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Adjusting the Time on a Mechanical Clock for Daylight Saving Time (#010)

010 - Daylightsavings

Are you prepared to reset your clock(s)?

This is what you need to know about adjusting the time on your mechanical clock forward (clockwise) or backward (counterclockwise).

In 2015, DST starts on (a few examples):

  • October 4: Australia (Southern Hemisphere)
  • March 29: Germany, The Netherlands, UK
  • March 8: Canada, USA (most states)
78 countries participate in “Daylight Saving Time.” It’s also called “Summer Time” in some countries. When DST is not observed, it’s called standard time, normal time or winter time.
To learn more visit timeanddate.com.

Caution with the End of Daylight Saving Time:

Every Autumn (Fall), many clocks are damaged because owners unknowingly move the minute hand backwards causing serious damage to older antique clocks.

Unfortunately the end of Daylights Saving Time will also mark the end of many fine clocks. While most modern mechanical clock movements contain safety features that permit the hands to be gently moved forward or backward, while antique clocks can suffer sever damage from this simple activity. So what’s the clock owner to do?
Scott Markwood, Retired Clockmaker in North Carolina, The Clock-Shop Blog

010 - Counterclockwise - Small010 - Clockwise - SmallKnow This:

  • Time only (timepiece) “Clocks” can be moved clockwise or counterclockwise without any worry.
  • However, you must be cautious and take special care with clocks that have a strike or chime feature. Moving the minute hand on these forward (clockwise) may throw off the strike or chiming sequence, and moving them backwards (counterclockwise) may cause serious damage to the mechanism.
Traditionally, a clock that is time only is referred to as a “timepiece.” The term “clock” is derived from a Celtic word for bell. Therefore, many only refer to a clock as a “clock” when it has a striking or melody attribute.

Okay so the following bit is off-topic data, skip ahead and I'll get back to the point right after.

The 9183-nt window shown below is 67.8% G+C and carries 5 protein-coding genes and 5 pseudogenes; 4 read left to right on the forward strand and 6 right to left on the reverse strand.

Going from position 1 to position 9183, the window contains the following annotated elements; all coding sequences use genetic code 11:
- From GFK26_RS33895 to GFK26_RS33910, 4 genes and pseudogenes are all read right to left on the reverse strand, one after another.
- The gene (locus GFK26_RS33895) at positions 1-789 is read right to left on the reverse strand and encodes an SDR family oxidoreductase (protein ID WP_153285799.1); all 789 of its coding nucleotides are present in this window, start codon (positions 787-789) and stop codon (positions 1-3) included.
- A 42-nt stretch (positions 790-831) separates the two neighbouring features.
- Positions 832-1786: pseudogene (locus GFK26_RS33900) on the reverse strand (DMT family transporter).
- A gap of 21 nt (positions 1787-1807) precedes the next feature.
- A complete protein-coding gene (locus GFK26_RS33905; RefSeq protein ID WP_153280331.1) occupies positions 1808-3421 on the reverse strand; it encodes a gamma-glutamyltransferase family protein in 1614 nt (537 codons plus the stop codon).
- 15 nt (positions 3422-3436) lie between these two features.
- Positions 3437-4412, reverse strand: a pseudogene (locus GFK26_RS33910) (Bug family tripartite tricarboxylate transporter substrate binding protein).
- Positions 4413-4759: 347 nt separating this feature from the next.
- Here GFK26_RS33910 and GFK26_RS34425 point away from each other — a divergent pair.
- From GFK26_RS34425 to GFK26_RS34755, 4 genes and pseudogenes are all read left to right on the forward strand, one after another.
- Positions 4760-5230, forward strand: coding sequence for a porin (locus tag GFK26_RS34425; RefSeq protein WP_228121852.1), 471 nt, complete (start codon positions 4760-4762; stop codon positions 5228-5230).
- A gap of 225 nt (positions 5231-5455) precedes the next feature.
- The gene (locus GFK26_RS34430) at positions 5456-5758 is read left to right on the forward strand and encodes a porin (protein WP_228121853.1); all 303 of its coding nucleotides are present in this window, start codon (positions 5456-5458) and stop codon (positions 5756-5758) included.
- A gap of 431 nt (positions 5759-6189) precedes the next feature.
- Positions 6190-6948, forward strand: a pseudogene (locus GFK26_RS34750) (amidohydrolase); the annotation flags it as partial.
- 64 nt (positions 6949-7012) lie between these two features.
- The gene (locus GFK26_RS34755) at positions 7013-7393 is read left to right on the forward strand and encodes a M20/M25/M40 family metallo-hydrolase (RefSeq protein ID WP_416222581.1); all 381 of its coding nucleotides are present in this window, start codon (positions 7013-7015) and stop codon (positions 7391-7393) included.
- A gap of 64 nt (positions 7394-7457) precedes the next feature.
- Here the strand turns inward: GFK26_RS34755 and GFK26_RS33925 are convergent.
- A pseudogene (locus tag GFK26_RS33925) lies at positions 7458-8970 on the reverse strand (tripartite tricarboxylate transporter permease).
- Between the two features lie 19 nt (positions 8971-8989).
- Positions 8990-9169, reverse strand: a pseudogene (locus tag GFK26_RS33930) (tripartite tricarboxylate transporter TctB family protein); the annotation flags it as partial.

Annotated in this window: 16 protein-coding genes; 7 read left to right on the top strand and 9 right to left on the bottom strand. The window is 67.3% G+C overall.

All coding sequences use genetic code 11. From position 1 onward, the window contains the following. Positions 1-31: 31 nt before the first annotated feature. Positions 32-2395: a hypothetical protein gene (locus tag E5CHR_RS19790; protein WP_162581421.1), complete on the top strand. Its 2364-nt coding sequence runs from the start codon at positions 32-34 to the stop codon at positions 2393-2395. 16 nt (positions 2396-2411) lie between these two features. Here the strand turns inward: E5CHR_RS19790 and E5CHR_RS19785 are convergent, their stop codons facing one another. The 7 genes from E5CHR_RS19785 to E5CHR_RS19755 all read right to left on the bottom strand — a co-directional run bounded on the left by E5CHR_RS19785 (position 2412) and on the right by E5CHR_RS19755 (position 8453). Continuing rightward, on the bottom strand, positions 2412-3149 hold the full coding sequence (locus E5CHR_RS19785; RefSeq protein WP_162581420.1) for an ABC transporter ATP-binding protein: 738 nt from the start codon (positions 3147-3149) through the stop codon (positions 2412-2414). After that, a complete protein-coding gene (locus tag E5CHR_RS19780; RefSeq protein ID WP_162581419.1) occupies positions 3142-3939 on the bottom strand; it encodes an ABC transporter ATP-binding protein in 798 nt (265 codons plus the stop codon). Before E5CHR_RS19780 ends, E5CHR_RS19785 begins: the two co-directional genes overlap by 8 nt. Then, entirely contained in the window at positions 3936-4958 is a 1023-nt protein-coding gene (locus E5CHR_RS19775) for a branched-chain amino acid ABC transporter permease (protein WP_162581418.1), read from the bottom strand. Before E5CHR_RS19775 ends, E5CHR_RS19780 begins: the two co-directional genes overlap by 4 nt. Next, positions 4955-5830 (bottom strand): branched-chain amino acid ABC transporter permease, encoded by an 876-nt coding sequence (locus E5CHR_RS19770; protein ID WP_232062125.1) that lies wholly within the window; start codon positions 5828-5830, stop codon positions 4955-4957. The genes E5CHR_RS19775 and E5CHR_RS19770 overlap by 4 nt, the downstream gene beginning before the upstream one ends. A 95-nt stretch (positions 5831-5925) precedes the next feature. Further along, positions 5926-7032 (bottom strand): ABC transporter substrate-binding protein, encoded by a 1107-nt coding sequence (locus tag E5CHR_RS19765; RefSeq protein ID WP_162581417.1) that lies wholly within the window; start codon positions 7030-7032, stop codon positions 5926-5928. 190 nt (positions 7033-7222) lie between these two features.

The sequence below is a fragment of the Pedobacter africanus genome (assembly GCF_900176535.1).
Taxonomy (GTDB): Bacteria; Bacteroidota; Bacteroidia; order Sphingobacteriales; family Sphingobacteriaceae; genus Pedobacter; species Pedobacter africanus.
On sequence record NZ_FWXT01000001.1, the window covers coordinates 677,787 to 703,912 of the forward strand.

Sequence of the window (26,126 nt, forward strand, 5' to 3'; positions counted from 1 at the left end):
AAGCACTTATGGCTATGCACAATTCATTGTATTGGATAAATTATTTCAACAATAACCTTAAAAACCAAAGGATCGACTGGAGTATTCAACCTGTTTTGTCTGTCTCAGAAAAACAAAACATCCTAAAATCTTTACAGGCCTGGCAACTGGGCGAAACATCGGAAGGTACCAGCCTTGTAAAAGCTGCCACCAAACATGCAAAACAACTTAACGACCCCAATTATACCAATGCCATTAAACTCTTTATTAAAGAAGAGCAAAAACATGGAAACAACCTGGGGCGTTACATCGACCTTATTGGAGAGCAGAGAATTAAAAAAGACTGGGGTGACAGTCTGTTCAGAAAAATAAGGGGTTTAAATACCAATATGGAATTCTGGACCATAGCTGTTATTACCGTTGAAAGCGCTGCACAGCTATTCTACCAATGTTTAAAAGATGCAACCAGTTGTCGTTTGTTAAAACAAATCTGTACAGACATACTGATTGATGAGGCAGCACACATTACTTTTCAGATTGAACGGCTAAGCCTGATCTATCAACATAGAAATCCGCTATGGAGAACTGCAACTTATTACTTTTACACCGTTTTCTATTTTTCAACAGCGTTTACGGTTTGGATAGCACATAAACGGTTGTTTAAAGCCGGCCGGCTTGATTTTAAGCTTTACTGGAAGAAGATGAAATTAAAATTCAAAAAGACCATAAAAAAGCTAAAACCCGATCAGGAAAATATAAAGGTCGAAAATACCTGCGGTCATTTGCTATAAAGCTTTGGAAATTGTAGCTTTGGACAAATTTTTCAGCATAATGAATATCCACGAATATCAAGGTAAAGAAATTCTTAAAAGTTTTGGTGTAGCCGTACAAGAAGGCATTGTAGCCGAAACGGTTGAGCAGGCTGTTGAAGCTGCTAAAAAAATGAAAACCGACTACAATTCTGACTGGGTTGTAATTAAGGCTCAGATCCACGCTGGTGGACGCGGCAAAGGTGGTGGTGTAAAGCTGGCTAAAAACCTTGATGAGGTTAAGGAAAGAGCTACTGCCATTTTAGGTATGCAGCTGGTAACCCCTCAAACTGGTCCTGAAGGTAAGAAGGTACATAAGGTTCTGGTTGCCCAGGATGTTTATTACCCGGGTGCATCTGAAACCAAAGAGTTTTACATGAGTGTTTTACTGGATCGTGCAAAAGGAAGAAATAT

Imperatives:

  • Reset the time using the minute hand only, and not the hour hand
  • Never move the minute hand counterclockwise, unless you are certain you can
  • If you feel resistance when moving the minute hand (forward or backward), stop. You may cause damage to your clock if you continue.
  • Contact your local Clock Shop for assistance when in doubt or encounter resistance
On many antique clocks when moving the minute hand back, the damage occurs when the strike train is forced to move counterclockwise.  Forcing a counterclockwise movement will likely seriously damage the strike train.  It can be repaired by an experienced clockmaker at a local clock repair shop, but it may be costly.
Learn more about an antique strike train (with a count wheel) with this NAWCC tutorial.

Resetting the time Forward (Clockwise):

For all clocks, you can move the minute hand forward (clockwise) without fear of damaging the clock, but stop and pause to allow a strike or chime sequence to finish (at each quarter or half hour mark). Otherwise, on most antique clocks, the strike or chime sequence will be thrown out of sequence.

  • Modern Clocks (generally after 1950), can be moved forward without stopping to wait on the strike or chime sequence to complete. These clocks have a design to reset the correct strike and chime automatically (normally within a few hours).
  • Always stop if you feel resistance. Never force it. Your clock may have a problem with the mechanism. Contact your local clock shop for help.

Resetting the time Back:

Remember,

  • Time only clocks can be set backwards without restriction.
  • For clocks that strike or chime, never move the minute hand counterclockwise, unless you are certain you can. If you don’t know, it’s best to stay on the side of caution.

For all mechanical clocks, the two safest methods to reset the time back are:

  • Stop the Clock. Stop the clock by gently stopping the pendulum for one hour to allow the time to catch up.  Restart the clock by gently moving the pendulum.  Move the minute had forward to the correct time.  If your clock has a balance wheel (no pendulum) it is easier to use the next method.
  • Move the Minute Hand Forward. Move the minute hand forward by 11 hours (11 full clockwise rotations).  Stop at each hour and half hour to allow the strike sequence to complete. For chiming clocks, also stop at each quarter hour to allow the chime sequence to complete.

Always consult with your local clock shop if you need help.

Daylight Saving Time Decomposed:

Still unsure about why Daylight Saving Time?  This short video is an excellent primer to help you understand it or confuse yourself further:

YouTube Preview Image

Good luck with your time travel and happy Clockventures!

G. Palos

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